At very high pressure, hydrogen can be compressed into a solid or liquid phase, and these phases are weird. Because hydrogen is light, quantum mechanics are supposed to be important. But can quantum effects matter at at 1000K, the melt point? We wanted to investigate with a model where we can turn quantum mechanics on and off, to see if it makes a difference.
Everyone knows H2 is a diatomic molecule, but which way does it point? According to quantum mechanics, the lowest energy state, a rotor with zero angular momentum, has a quantum state with spherical symmetry (Y_00 spherical harmonic) - so it points every way at once. And, since the H2 molecule is a sphere, crystalline solid hydrogen "Phase I" is just a close packing of spheres. When you heat it up, it melts - no surprise there - but the melting line has a maximum temperature, beyond which the melt is denser than the close-packed solid. How could this be? It sounds like a quantum weirdness, but even in classical physics, H2 molecules can be spherical on average, if they are rotating, and so maybe this melting weirdness occurs classically too.
All this can be satisfactorily simulated with the workhorse of condensed-phase chemistry, the density functional theory. But to figure out why the liquid is denser, it would be necessary to simulate lots of liquid and solid arrangements, to see what's going on. So we built an interatomic forcefield which reproduces the DFT, and gathered lots of statistics.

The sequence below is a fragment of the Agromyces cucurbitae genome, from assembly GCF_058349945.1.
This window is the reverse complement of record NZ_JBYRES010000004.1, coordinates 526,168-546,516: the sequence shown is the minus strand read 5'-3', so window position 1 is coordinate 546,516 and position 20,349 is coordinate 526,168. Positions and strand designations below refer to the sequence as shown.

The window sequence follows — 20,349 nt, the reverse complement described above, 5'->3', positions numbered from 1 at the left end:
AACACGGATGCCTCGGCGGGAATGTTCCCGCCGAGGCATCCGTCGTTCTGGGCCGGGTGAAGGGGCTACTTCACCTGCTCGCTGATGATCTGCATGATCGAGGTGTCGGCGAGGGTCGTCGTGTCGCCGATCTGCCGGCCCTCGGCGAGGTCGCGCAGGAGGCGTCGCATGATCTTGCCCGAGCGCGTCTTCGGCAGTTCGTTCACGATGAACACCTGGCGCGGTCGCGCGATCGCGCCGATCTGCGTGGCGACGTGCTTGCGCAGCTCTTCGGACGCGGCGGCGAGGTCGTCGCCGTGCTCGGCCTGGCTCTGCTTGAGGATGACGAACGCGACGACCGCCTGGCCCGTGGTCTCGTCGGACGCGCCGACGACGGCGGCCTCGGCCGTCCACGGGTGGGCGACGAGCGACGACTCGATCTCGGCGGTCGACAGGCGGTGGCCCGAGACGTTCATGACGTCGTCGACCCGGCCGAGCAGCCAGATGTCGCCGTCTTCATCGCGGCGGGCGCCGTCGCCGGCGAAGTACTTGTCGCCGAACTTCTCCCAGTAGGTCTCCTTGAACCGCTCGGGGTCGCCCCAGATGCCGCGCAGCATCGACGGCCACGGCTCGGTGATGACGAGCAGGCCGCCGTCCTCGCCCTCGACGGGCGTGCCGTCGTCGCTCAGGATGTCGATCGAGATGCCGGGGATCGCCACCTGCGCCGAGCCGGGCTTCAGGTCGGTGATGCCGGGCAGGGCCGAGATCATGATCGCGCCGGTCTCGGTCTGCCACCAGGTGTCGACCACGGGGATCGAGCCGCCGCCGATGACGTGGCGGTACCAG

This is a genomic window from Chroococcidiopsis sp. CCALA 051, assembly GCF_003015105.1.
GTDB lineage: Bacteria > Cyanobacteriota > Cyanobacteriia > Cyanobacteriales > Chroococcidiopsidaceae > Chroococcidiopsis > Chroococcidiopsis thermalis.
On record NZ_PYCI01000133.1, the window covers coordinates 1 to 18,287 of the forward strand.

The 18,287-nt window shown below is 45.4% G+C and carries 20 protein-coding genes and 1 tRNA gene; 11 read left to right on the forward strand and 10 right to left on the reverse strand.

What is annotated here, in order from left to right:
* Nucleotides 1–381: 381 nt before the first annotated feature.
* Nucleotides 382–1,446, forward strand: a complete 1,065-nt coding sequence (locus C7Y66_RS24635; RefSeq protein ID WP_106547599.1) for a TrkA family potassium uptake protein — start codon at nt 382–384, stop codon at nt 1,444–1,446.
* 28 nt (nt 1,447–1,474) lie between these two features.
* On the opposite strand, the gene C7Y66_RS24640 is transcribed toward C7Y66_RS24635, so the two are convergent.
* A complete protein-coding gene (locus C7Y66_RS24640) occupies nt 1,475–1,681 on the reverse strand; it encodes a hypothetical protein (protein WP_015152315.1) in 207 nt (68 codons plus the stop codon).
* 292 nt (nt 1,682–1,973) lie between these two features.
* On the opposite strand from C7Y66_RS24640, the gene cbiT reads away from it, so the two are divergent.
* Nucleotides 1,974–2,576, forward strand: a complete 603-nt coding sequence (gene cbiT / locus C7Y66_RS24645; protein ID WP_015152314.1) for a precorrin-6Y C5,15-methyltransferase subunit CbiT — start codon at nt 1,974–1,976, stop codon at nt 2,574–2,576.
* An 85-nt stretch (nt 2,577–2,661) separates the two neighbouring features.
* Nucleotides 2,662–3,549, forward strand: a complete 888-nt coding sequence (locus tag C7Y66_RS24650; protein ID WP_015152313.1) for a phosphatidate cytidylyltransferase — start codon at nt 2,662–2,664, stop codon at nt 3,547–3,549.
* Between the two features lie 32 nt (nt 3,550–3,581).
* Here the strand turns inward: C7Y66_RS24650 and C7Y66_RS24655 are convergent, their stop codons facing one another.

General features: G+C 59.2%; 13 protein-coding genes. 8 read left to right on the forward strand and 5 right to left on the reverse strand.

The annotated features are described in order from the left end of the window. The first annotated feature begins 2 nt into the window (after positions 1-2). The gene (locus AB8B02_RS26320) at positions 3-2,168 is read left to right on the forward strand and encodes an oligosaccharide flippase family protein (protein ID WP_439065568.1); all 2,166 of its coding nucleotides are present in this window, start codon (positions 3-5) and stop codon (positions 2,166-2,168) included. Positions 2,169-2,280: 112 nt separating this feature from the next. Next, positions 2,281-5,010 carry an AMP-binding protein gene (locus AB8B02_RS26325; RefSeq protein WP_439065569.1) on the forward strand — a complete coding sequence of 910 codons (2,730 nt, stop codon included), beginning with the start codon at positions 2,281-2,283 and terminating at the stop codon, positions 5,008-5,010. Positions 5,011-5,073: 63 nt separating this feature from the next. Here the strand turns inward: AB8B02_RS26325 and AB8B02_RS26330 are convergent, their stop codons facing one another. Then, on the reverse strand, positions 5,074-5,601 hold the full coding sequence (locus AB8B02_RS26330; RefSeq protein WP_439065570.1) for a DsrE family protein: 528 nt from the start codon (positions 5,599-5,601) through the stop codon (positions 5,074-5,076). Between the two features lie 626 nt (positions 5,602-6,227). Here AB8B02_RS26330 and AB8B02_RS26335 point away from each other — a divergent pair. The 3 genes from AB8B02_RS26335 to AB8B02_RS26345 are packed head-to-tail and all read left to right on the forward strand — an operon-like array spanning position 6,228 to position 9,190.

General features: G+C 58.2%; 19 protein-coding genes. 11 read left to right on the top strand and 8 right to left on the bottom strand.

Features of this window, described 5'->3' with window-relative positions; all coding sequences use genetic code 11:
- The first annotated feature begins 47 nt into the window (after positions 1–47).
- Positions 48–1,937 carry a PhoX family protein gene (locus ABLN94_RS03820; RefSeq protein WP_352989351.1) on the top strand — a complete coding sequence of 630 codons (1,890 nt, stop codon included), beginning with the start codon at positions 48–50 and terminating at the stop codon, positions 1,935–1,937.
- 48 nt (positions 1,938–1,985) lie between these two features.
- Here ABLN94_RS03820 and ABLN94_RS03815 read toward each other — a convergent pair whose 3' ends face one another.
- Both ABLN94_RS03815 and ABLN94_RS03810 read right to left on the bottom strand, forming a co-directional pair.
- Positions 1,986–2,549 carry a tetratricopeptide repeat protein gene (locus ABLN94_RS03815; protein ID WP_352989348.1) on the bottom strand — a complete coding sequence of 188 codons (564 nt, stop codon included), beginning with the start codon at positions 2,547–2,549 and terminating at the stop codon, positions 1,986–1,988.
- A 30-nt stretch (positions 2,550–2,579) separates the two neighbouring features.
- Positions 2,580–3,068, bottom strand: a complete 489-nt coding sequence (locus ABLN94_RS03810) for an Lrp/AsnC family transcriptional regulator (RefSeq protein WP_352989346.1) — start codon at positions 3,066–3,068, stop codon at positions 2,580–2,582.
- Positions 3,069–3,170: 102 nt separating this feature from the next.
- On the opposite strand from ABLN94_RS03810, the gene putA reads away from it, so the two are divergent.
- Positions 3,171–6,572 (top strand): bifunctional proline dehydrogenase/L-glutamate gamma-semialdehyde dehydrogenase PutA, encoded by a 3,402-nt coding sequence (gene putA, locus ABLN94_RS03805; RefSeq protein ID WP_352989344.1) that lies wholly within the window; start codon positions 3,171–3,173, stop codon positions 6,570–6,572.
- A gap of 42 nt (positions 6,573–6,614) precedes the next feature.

Machine learning is the fancy new name for "fitting", but it is gratifying when in picks out real physics. We fitted all possible angular-dependent terms to the DFT data, and the fitted data showed that the dominant one is the quadrupole-quadrupole interaction. That fact won't surprise any chemist, but it was interesting that the algorithm could figure it out for itself.
For the liquid to be "denser than close packed" the molecules must be closer together, and this was the limit of previous analysis. A big surprise was the molecules are closer together but the atoms are not. This turns out to be because the lowest energy configuration for quadrupoles has molecular axis pointing at another molecule in a "T" shape, and this is common in the solid. In the liquid, "X"-shaped configurations where the atoms are further apart are favoured. With many atoms in three dimensions it gets more complicated, but we were able to tease a clear story out of the data.
The work was started by Dr Hongxiang Zong and Dr Heather Wiebe in Ackland's group in Edinburgh, and completed by Prof. Hongxiang Zong of Xi'an Jiaotong University and Prof. Heather Wiebe of Vancouver Island University.